Beto O’Rourke Flip Flops on Reparations, Tells Sharpton He’d Sign Jackson Lee Bill

O’Rourke is writing checks with his mouth that the American taxpayer can’t – and shouldn’t have to – cash.

It’s “Al Sharpton Primary” week in New York City, and many of the 2020 Democratic candidates for president have lined up to kiss the reverend’s ring at the annual National Action Network convention.

One in particular is Beto O’Rourke, failed candidate for U.S. Senate. In a flip flop from his earlier positions on the reparations issue, the former El Paso Congressman told the crowd in attendance Wednesday he’d be on board with signing a proposed reparations bill:

Democratic presidential candidate Beto O’Rourke appeared Wednesday to back off his initial opposition to slavery reparations, saying he would support a bill in Congress to study and consider the payments.


Asked by Sharpton if he would back a measure introduced by Democratic Rep. Sheila Jackson Lee, a fellow Texan, O’Rourke answered, “absolutely I would sign that into law.”

The comments by O’Rourke represent an apparent shift on the issue for the White House contender.

Campaigning in Iowa last month, O’Rourke indicated he was not in favor of traditional reparations but stressed that it was crucial for the nation to confront the truth of how black people have been treated in America and that systematic racism exists in the country.

And a few days later, campaigning in New Hampshire, O’Rourke said: “I don’t believe… that [reparations] should be the primary or initial focus of the conversation.”

He explained his newfound support at the convention by dissecting the word “reparations” and suggesting that Americans don’t fully understand what the civil rights movement is about:

Later, O’Rourke said that he’d discussed the issue with Brian Stevenson, the executive director of the Equal Justice Initiative. “Foundational to reparations is the word repair, foundational to repair is the truth,” O’Rourke said.

“Until all Americans understand that civil rights” also involves “the injustices that have been visited and continue to be visited on people, we will never get the change that we need to live up to the promise of this country. So absolutely I would sign that into law,” he said.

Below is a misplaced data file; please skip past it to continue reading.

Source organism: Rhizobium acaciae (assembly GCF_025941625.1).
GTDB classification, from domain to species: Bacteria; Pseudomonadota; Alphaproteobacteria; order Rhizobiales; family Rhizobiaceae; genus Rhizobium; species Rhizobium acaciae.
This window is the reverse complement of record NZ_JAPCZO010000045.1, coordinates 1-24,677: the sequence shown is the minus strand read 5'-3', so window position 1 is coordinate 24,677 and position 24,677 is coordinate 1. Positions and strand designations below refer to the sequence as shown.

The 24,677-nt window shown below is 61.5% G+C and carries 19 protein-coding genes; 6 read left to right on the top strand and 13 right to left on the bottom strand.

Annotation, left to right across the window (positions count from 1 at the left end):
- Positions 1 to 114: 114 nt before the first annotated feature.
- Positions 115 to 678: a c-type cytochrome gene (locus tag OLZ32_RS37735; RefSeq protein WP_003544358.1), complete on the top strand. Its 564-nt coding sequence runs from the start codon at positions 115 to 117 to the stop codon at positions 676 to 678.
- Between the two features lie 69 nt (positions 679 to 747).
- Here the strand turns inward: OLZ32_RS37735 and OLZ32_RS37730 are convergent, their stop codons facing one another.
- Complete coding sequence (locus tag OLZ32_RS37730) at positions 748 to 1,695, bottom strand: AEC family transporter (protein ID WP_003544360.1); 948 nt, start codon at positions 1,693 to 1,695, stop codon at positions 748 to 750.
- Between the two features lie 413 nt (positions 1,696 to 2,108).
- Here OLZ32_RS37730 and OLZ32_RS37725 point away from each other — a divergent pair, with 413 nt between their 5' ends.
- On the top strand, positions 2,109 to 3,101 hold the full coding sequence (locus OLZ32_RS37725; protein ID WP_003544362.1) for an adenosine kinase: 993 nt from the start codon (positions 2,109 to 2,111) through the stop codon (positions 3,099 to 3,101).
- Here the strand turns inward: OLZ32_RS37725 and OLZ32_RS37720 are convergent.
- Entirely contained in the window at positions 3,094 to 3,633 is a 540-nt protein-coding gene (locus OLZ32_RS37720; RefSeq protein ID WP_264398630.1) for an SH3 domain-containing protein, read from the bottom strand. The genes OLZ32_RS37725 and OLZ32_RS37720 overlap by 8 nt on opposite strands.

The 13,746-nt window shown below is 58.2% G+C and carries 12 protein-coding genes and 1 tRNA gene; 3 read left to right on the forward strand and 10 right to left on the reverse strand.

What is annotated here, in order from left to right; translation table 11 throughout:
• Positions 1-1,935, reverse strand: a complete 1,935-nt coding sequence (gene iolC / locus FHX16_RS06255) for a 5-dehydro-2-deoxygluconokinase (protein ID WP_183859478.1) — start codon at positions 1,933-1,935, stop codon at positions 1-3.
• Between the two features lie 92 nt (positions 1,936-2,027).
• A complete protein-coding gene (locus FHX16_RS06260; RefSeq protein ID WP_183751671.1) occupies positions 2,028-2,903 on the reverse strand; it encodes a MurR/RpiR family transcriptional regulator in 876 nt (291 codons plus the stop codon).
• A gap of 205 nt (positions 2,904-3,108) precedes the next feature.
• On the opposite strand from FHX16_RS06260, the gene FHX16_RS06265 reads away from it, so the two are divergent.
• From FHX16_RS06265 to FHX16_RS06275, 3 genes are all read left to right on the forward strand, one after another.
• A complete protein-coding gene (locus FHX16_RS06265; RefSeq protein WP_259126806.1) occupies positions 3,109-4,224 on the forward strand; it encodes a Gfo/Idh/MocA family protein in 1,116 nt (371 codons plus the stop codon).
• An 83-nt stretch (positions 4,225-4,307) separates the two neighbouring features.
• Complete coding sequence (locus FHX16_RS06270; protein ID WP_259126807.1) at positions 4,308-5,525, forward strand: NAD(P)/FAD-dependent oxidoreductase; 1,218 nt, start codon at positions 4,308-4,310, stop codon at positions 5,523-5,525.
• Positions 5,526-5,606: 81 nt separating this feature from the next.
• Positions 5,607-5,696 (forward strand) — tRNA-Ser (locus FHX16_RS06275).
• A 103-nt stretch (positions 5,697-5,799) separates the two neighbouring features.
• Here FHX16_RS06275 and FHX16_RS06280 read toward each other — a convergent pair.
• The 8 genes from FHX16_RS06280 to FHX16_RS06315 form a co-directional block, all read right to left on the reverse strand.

Watch video of O’Rourke’s remarks on the issue below:

Sen. John Cornyn (TX) responded to O’Rourke’s pandering change of heart by noting that it’s unfair to make today’s taxpayers pay for something they didn’t do:

“There is no question that slavery is a scar on our history and a terrible, well, you could call it a sin that America engaged in back at our country’s founding,” he told Texas reporters on a weekly call. “But we’ve come a long, long way, obviously. And I don’t see the fundamental fairness in having taxpayers today pay for mistakes that were committed 200 years ago. This strikes me more as a way to try to appeal to the energized base of the Democratic Party rather than a serious effort to deal with racial inequality or the legacy of slavery.”

Legal Insurrection’s Professor Jacobson made similar points in his 2014 response to Ta-Nehisi Coates’s 15,000+ word piece advocating for reparations:

If you can’t answer the question of why a Vietnamese boat person has to pay reparations for the conduct of white plantation owners more than a century earlier, then you can’t make the argument.

If you can’t answer the question of why two successful black doctors living in a fashionable suburb should get reparations paid for by the white children of Appalachia, then you can’t make the argument.

If you can’t answer the question of why the adult black recent immigrant from Paris should be pay or be paid reparations based on the color of his skin for crimes committed in a land he did not grow up in, then you can’t make the argument.


And as if we have not thrown trillions at the problem, and sullied ourselves with engaging in more racism to remedy past racism.

Reparations is becoming a litmus test of sorts for the Democratic candidates. While they may be trying to appease their base voters in order to win their primary votes, expect a pivot to a more nuanced position from the eventual nominee. As I’ve written before on this topic, polling shows the idea is deeply unpopular with the American people, and for good reason.

–Stacey Matthews has also written under the pseudonym “Sister Toldjah” and can be reached via Twitter.–







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